Soon after year-end and closing the books, it’s a good time to start thinking about preparing for your annual audit. Or is it? Not all charitable nonprofit organizations are required to conduct an independent audit. However, there are some valuable benefits that can result from conducting an audit anyway. The following are circumstances that may trigger the requirement for an independent audit:

  • Federal, state, and local governments may request a copy of your organization’s audited financial statements.
  • If your organization expends $500,000 or more in federal funds in a year, you may be subject to special audit requirements called A-133 requirements. (Currently, the limit is $500,000, but will be raised to $750,000 in 2015.)
  • Some contracts with state and local governments to provide services in the community may require the not-for-profit to conduct an independent audit.
  • Currently, 25 states at varying revenue limits require that charitable organizations submit a copy of their audited financial statements when they register with the state for charitable solicitation/fundraising purposes. If your organization is soliciting funds or fundraising in any states with an audit requirement, audited financial statements must be submitted regardless of where your organization is located.
  • Private foundations may request that a not-for-profit submit a copy of the organization’s most recent audited financial statements in conjunction with submitting a grant proposal.
  • Some banks may require a not-for-profit to have an audit as a condition of receiving a loan.

Even if your organization doesn’t fall under any of the above parameters and is not required to conduct an independent audit, an annual audit of an organization’s financial statements can provide some benefit to your organization:

  • Generate confidence in donors: An unmodified audit is generally a universal indicator (although not a guarantee) that an organization is investing in its financial management and that the financial statements are likely to be accurate. It also reflects that the organization is committed to fiscal responsibility and accountability.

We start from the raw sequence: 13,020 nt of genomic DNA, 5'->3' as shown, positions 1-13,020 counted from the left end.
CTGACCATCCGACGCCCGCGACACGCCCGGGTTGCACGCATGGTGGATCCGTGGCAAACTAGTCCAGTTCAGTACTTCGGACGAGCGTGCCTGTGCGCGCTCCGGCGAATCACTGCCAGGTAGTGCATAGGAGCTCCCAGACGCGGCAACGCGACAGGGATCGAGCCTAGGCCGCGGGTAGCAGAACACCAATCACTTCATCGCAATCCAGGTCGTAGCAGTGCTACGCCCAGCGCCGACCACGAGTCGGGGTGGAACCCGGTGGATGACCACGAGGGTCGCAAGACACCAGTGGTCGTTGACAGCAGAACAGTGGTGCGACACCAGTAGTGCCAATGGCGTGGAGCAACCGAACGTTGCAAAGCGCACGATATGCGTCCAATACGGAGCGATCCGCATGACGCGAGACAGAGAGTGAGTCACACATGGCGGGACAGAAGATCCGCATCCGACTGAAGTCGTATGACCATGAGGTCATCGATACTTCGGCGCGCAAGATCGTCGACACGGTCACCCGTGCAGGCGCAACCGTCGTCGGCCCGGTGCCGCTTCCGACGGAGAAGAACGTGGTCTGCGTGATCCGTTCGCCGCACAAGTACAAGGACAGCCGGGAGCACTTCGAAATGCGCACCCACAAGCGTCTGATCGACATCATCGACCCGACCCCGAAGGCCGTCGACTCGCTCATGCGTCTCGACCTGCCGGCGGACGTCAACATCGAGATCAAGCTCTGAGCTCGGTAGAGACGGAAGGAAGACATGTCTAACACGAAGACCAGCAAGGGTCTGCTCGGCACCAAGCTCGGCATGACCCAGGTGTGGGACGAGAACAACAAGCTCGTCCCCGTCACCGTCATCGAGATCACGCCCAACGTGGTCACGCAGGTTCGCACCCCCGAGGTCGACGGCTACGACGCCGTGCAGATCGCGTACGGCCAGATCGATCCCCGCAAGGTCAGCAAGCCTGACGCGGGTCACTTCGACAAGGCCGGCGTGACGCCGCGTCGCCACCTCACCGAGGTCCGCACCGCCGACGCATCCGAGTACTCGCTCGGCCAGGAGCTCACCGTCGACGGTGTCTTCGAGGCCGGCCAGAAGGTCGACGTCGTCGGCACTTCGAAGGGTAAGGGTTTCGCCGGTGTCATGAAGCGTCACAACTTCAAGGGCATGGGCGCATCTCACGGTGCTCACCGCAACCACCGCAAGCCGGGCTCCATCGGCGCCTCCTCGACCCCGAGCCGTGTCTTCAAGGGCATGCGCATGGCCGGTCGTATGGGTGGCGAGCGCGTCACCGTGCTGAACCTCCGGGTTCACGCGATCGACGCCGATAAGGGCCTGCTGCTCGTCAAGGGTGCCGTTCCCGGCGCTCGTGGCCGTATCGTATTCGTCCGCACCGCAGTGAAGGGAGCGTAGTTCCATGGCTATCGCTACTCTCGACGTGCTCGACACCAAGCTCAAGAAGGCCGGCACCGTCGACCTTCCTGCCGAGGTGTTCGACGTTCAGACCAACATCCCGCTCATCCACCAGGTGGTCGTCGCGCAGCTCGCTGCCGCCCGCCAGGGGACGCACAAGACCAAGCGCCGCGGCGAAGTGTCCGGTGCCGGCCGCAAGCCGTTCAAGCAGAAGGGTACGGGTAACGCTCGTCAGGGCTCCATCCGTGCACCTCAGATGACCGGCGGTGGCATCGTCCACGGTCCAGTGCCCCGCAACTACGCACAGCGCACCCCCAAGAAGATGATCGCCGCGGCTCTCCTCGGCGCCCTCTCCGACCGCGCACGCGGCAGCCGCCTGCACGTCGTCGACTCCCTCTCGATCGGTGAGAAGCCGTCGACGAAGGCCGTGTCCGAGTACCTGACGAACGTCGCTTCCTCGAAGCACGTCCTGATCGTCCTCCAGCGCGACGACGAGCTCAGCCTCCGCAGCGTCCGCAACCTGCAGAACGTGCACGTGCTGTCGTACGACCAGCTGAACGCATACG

• Ensure compliance with accounting standards: Board and staff leadership benefit from an audit conducted by a CPA firm with current knowledge of not-for-profit accounting standards. As a result, this can help the organization realize best financial management practices. The not-for-profit staff sustains a sense of accounting discipline and responsibility throughout the year knowing they will have to defend accounting judgments to the auditor at year-end.
  • Design better internal control structure: An important part of the audit is for the auditor to understand the internal control of the organization. If deficient, the auditor will communicate any deficiencies to management and corrective measures can be taken to strengthen the internal control environment of the organization.
  • Deter fraud: Even though the annual audit process may not prevent or detect fraudulent activity, the prospect of an audit may serve as a deterrent function.

Article written by Tanvi Sinha, Audit Supervisor. Originally contributed to Access National Bank’s Nonprofit Advisor Spring 2014 edition

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